Everyone has an opinion on the subject. So here is our two cents....
Should you Disbud? Like anything else to do with livestock, Disbudding or not really comes down to personal preference/ choice. We are not opposed to disbudding and do disbud our goats. and these are our reasons WHY we choose to do this for our animals:
#1) Better Quality of Life...
Most people looking for pets want disbudded goats. And since we sell registered goats that can be shown, having them disbudded allows them to participate in activities other than chewing cud. Goats with horns are hard to sell, hard to house, and most people don't want them with horns... and those that do, may rope them, butcher them for their horns, or want to use them for animal sacrifice (yes, we have had people ask!).
Every-other person I know that has owned goats, has at some point been gored (intentionally or by accident) by their goats that had horns. Goats will use their horns against other goats-- sometimes baby goats, and after we experienced this, we made sure all our goats were disbudded for the safety of the rest of the herd. Goat horns can also cause a lot of problems when a goat sticks its head through a hole in a fence...but then, just cant get their head back in! Resulting in a dead goat with a broken neck hanging on a fence.
Is disbudding cruel? NO-- no more than having a mole, birthmark, or skin cancer removed (usually by burning) off of your own body. The NERVES in the skin and around the horn bud are killed/cauterized within seconds. But like anything else, if done WRONG can cause damage. Disbudding is a medical procedure, not a pedicure.
Don't goats need their horns? There is some debate about goats needing horns to regulate body temperature--. and while horns do help--EARS are also just as effective. Horns do NOT regulate hormones (as some people have suggested), and not having them DOSE NOT make a goat sickly or un-healthy... if that were the case, more than half the goats in the US would have all dropped dead by now. Goats are born with horns, I am sure they can find a use for them, and do. But, if having a goat with horns is not an option for you, and disbudding really isn't appealing-- goats are also sometimes born POLLED--which means they are naturally horn-less. If disbudding seems 'unethical' buy polled goats, then you wont have to disbud.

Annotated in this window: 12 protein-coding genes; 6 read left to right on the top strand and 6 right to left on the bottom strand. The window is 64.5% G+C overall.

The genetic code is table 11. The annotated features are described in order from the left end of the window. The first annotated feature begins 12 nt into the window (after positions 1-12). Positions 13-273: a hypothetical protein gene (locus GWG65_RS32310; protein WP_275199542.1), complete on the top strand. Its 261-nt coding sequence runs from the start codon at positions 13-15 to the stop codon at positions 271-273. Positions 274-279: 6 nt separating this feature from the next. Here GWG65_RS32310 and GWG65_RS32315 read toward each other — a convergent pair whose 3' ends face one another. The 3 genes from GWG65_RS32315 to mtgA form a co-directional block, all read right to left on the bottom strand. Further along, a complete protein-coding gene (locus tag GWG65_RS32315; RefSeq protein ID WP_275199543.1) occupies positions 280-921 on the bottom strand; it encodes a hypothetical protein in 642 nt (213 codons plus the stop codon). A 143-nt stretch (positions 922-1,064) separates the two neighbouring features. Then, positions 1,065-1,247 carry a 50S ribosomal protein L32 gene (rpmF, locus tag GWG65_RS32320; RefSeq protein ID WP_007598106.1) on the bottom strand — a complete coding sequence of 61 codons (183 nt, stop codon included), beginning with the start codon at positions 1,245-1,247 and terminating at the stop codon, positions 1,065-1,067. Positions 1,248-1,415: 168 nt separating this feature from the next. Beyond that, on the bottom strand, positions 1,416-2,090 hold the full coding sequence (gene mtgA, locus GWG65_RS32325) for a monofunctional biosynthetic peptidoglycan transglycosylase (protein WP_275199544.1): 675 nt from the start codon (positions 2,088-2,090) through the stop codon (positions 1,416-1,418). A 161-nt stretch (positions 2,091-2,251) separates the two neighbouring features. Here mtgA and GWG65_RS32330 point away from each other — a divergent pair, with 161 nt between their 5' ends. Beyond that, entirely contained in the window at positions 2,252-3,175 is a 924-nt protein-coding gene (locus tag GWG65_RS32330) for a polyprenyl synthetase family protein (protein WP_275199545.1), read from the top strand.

Why do the babies cry? Does it hurt? Aside from being restrained in an uncomfortable/ unnatural position to prevent the animal from being injured-- I think its safe to say yes there is some initial pain involved at least until the nerves are dead in the skin. Then, there is the heat of the iron as it contacts the skull under the skin. To prevent the skull from 'burning' and heat damaging the baby beyond just removing the horn bud, the iron should NOT be applied to one horn bud/area longer than 8-10 seconds.
Can you use any pain reliever? Many dairy cattle farmers use an injection at the base of the horn bud to numb the area before bud removal. Goats however are very sensitive to many medications, and can even die if overdosed. If you do not feel comfortable disbudding with out a pain reliever, or local anesthetic-- talk to your vet about what options may be available.
How do you disbud with an electric Iron properly?
To disbud a baby goat, you must first shave (with a pair of clippers, electric ones work best) the baby's head and around the horn buds. This is to help prevent excessive burning, and keep their hair from catching fire that can cause serious injury outside of the horn bud area. (picture A)
Then, with a pre-heated Iron (usually takes 10 minutes to get to temp) rest the iron on top of the horn bud. Gently/slowly rock the iron around the bud to burn evenly without lifting the iron. You want to maintain an even pressure of just the weight of the iron-DO NOT PRESS on the animals head with the iron!
After 10 seconds remove the iron. You should see a bright copper colored ring around the horn bud. If the color is even, you did a good job. (Picture B)
Next we apply a thin layer of AluShield to help protect the area from infection. Then, we let the baby rest for 2-3 minutes and have a few sips of their bottle before we do the second bud. The second is done in the same way-- then more AluShield. (Picture C)
After a few days the horn button falls off and the cauterized area begins to heal. (Picture D)
And several weeks later... the disbudding is completely healed (Picture E)
+++ This was a picture that we found online, and did a remarkable job of demonstrating the stages of the disbudding process.
Are there alternatives to the electric Iron?
YES! Surgical horn removal can be done by a vet. OR... there is disbudding 'paste.'
I personally will not, and do not, recommend the paste. Disbudding with the Iron only takes 20 seconds. The animal is not in much pain very long. However with the paste... the animal must be restrained, and suffer through a chemical burn for 5+ minutes. And if the paste gets on the skin, the eye, or any other animals (other than the horn bud) it can cause blindness, sores, and severe chemical burns. I don't think this product is ethical OR SAFE for livestock, and believe there are alternative methods that are quicker, and less tormenting.
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